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  1. #1
    dilodi83 is offline Senior Member
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    what's the opposite of this?

    - On the south coast winds will pick up during the afternoon, becoming strong by the evening.

    I think the verb in bold means "to start becoming stronger", am I right?
    Now, is it pick down or calm down the opposite of this verb? I mean, how to say that winds are becoming weaker?

  2. #2
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    Re: what's the opposite of this?

    You are right.

    Winds drop, fall, decrease or lessen

  3. #3
    dilodi83 is offline Senior Member
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    Re: what's the opposite of this?

    Quote Originally Posted by 5jj View Post
    You are right.

    Winds drop, fall, decrease or lessen
    what about "to blow over" referring to winds? Could this be an opposite verb to "pick up"?

  4. #4
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    Re: what's the opposite of this?

    No, a storm blows over when it's done.

    Winds pick up, winds drop off. (Or decrease or lessen, as stated above, but "drop off" is the most common one I hear.)
    I'm not a teacher, but I write for a living. Please don't ask me about 2nd conditionals, but I'm a safe bet for what reads well in (American) English.

  5. #5
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    Re: what's the opposite of this?

    COCA gives 19 examples of 'wind dropped', and none of 'wind dropped off'.

    I saw that three of the 'wind dropped' examples were not relevant - 'The wind dropped the handkerchief', for example - but that still leaves 16.

  6. #6
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    Re: what's the opposite of this?

    I would say that winds "die down".

  7. #7
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    Re: what's the opposite of this?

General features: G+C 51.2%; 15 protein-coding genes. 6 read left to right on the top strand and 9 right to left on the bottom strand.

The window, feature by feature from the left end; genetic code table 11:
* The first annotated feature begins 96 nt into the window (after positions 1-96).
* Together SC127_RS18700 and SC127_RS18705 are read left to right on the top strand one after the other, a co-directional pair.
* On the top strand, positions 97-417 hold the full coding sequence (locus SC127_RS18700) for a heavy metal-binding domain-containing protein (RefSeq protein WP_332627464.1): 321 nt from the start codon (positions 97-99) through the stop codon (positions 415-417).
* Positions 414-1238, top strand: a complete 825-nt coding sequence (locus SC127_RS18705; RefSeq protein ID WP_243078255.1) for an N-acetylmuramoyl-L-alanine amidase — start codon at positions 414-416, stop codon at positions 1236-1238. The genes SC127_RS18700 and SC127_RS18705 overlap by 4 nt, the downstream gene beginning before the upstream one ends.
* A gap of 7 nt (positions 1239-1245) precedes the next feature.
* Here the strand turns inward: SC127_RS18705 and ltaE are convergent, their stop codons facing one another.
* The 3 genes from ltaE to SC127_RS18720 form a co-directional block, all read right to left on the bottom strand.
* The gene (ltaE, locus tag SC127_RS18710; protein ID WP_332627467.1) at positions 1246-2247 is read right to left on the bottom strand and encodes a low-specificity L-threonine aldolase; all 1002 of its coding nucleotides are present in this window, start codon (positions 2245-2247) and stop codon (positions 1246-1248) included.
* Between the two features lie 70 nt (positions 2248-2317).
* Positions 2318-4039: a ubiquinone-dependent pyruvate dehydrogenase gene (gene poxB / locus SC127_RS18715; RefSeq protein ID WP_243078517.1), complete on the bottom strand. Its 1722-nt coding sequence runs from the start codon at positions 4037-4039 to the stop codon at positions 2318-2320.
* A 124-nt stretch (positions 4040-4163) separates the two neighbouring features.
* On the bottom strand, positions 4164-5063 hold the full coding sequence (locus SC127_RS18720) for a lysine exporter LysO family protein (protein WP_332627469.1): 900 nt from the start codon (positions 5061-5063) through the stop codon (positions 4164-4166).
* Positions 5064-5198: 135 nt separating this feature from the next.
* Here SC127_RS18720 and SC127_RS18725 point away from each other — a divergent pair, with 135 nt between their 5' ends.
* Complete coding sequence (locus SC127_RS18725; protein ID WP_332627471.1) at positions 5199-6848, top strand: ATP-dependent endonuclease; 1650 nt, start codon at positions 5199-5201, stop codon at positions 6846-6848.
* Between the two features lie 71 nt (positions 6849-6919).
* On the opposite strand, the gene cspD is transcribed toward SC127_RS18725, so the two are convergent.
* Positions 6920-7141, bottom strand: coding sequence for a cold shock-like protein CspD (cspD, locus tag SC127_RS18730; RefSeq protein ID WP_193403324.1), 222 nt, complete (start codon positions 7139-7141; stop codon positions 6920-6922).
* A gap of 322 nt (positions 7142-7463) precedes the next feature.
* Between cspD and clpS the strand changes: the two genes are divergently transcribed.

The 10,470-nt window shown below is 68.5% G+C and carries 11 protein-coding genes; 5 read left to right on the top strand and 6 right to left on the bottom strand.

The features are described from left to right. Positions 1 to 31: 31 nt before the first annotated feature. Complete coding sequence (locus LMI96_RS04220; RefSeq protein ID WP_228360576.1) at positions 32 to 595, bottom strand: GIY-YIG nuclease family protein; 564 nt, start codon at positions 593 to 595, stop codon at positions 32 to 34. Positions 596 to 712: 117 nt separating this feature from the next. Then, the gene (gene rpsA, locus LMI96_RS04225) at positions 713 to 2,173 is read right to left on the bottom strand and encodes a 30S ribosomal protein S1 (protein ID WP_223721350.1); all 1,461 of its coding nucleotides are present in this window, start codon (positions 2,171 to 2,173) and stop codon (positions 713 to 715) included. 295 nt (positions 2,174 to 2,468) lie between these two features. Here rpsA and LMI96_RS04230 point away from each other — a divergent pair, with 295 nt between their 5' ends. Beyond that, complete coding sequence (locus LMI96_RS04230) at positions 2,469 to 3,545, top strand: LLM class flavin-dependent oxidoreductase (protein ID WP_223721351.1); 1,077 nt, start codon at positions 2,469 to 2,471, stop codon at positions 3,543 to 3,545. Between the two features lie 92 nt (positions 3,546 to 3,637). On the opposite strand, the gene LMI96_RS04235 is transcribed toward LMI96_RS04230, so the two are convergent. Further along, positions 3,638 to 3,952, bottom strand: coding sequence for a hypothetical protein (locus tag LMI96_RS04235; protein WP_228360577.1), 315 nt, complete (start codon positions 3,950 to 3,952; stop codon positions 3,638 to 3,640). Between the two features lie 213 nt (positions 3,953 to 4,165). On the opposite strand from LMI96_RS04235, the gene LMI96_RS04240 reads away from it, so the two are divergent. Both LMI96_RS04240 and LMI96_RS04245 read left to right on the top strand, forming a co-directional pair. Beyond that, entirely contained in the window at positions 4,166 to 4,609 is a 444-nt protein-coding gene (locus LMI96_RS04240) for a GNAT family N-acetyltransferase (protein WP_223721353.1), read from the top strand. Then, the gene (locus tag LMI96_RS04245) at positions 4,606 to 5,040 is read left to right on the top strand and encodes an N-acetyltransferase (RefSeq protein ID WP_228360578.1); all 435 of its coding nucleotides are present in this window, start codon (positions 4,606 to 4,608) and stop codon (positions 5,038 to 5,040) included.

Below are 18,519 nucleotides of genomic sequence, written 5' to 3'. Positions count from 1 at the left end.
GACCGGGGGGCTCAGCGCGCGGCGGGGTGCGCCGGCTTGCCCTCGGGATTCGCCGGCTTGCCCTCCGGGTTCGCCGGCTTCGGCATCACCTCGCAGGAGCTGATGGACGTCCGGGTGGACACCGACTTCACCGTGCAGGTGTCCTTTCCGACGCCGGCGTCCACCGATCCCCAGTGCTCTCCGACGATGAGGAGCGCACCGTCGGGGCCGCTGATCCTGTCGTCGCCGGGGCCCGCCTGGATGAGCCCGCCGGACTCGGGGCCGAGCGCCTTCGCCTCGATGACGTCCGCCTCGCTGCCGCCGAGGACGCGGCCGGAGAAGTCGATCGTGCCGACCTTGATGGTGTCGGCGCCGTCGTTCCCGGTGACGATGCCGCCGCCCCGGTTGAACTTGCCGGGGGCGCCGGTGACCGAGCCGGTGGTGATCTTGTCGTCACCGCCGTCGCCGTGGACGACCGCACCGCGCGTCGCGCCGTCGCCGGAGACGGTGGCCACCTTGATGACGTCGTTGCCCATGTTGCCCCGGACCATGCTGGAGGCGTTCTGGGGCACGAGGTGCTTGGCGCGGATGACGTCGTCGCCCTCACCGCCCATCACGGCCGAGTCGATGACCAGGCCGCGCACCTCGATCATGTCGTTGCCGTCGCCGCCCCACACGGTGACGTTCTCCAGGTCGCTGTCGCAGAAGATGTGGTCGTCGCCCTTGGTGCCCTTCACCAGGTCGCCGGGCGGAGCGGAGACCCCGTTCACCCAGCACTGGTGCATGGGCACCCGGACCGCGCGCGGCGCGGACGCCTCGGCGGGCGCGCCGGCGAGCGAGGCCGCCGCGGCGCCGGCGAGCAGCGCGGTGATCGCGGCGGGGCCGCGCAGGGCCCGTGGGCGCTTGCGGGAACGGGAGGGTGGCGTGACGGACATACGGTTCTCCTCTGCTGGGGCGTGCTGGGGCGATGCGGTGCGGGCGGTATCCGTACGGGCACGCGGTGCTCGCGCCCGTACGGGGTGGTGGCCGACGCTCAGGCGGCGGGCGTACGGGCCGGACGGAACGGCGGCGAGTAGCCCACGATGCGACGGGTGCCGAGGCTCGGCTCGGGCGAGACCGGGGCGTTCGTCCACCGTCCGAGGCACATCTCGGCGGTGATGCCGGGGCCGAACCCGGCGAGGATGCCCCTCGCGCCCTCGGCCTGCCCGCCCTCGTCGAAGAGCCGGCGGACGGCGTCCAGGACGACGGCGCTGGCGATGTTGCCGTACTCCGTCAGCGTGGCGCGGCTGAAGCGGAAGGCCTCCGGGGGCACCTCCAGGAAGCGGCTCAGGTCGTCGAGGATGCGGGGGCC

Quote Originally Posted by Barb_D View Post
    No, a storm blows over when it's done.

    Winds pick up, winds drop off. (Or decrease or lessen, as stated above, but "drop off" is the most common one I hear.)
    ... or a tree blows over in a storm.

    Winds also 'die down' (as emsr2d2 has said) - but this is usually quite a dramatic change; often they just 'ease off' rather than dying down completely.

    (So many things for winds to do. I'm glad I don't have to learn this stuff. )

    b

  8. #8
    emsr2d2's Avatar
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    Re: what's the opposite of this?

    Quote Originally Posted by BobK View Post
    ... or a tree blows over in a storm.

    Winds also 'die down' (as emsr2d2 has said) - but this is usually quite a dramatic change; often they just 'ease off' rather than dying down completely.

    (So many things for winds to do. I'm glad I don't have to learn this stuff. )

    b
    If a wind suddenly died down, I would agree that it's a dramatic change. However, surely they can gradually die down over a period of time.

  9. #9
    BobK's Avatar
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    Re: what's the opposite of this?

    Quote Originally Posted by emsr2d2 View Post
    If a wind suddenly died down, I would agree that it's a dramatic change. However, surely they can gradually die down over a period of time.
    Yes - I thought - as I was writing it - that 'dramatic' was the wrong word; perhaps 'measurable' or 'perceptible'... but they're still not right.

    b

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